Thousands of people met on the Gallipoli Peninsula for the 99th anniversary of the Gallipoli (Çanakkale) Land Campaign.
The first ceremony was held at Gallipoli Martyrs' Monument. After a moment of silence and 21 gun-salute, Turkish flag was hoisted along with Turkish national anthem. Turkish President Abdullah Gül's message for the occasion was projected on a screen. In his message President Gül said Gallipoli Wars have become the means to give birth to strong friendships out of common pains.
Grandchildren of Mehmets of Turkey and Johnnies of New Zealand and Australia commemorated their forefathers in peace and friendship. New Zealanders and Australians continued commemoration of Anzac Day at dawn services. Thousands of youths stayed awake till morning in Kocadere district to attend the 57th Regiment march. At 4 a.m. in the morning, they ate wheat soup, the last meal given to the 57th Regiment, who all died during the battle. The youths walked the 4.5 km long road, just as their forefathers did 99 years ago, and ended their march at Chunuk Bair with a flag handover ceremony.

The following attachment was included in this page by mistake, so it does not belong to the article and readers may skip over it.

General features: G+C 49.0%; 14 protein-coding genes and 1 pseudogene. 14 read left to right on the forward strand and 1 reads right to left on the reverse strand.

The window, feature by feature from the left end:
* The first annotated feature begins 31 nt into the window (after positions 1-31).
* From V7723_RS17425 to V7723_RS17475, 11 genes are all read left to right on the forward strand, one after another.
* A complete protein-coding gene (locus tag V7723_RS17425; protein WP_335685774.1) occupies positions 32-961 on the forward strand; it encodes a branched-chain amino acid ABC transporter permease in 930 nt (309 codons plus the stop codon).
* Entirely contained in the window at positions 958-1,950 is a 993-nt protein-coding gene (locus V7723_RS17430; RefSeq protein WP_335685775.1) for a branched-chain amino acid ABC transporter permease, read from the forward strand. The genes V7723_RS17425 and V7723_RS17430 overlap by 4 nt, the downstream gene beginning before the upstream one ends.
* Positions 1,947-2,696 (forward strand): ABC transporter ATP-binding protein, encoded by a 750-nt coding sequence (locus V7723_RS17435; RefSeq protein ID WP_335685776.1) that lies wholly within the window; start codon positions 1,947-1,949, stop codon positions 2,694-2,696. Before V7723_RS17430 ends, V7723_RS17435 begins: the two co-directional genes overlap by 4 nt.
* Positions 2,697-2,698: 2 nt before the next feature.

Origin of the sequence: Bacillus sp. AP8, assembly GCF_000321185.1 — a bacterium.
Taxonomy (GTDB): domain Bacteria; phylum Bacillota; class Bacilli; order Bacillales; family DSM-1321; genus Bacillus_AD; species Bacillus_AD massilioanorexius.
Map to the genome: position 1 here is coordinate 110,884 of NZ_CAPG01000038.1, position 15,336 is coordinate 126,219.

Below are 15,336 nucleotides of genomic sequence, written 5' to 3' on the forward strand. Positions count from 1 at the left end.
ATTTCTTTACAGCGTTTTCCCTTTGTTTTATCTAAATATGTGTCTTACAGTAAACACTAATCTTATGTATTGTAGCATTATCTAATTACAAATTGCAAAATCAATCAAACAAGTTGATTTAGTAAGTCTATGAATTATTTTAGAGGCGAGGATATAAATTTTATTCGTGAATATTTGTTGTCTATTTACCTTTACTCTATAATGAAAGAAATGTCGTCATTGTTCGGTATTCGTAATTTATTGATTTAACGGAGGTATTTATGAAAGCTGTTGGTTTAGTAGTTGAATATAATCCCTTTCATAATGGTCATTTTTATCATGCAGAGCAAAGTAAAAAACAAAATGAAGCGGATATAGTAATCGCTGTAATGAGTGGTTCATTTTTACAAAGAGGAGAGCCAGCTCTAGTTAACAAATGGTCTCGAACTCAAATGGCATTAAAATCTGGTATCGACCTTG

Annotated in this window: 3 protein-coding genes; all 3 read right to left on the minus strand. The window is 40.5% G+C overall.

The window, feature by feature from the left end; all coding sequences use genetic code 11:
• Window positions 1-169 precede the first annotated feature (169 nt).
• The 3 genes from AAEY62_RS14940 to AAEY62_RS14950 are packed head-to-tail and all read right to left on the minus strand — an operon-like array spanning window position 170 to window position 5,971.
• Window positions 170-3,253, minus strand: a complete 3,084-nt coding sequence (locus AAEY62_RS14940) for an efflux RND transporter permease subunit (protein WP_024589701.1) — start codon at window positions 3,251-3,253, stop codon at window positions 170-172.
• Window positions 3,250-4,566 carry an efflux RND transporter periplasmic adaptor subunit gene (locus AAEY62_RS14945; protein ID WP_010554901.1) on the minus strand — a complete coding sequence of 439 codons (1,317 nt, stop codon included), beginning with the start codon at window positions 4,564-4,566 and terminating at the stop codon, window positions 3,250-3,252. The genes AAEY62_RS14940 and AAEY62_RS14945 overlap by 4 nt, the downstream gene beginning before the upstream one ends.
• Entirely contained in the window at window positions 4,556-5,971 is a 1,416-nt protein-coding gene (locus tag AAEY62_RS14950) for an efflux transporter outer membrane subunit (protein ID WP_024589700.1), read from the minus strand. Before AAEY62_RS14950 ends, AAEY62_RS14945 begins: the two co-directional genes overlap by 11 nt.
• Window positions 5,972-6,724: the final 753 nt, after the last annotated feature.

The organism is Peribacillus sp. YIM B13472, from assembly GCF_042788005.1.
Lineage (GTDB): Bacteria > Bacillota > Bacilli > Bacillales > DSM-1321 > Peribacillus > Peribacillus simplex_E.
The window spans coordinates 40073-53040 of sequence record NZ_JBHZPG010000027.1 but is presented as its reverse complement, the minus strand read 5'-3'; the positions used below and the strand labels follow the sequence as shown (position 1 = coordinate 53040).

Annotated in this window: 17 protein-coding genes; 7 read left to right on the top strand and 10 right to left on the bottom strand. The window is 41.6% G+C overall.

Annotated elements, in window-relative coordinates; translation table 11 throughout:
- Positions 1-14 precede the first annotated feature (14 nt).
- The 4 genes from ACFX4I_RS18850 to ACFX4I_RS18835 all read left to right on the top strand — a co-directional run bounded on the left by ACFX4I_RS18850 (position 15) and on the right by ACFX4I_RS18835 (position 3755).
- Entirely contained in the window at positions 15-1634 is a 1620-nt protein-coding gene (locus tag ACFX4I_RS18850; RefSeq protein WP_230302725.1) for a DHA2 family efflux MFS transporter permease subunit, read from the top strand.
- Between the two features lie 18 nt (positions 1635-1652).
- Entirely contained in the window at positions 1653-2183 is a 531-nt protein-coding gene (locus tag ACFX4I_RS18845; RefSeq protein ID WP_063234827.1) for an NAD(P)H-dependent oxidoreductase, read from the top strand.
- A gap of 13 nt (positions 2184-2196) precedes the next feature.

Speaking at the commemorations, Veterans’ Affairs Minister Michael Ronaldson said the soldiers who mistakenly landed at Anzac Cove 99 years ago were, by their own admission, ordinary men.
“As the dawn of this new day breaks over the peninsula our tribute to the spirit of Anzac is a reverential silence,” he said. Some 8700 Australians died during the eight-month campaign alongside 2700 New Zealanders.
It’s estimated up to 87,000 Turks lost their lives.
The modern Turkish nation, too, was built partly on the back of Mustafa Kemal Ataturk’s success as a commander at Gallipoli. He went on to become the republic’s first president in 1923.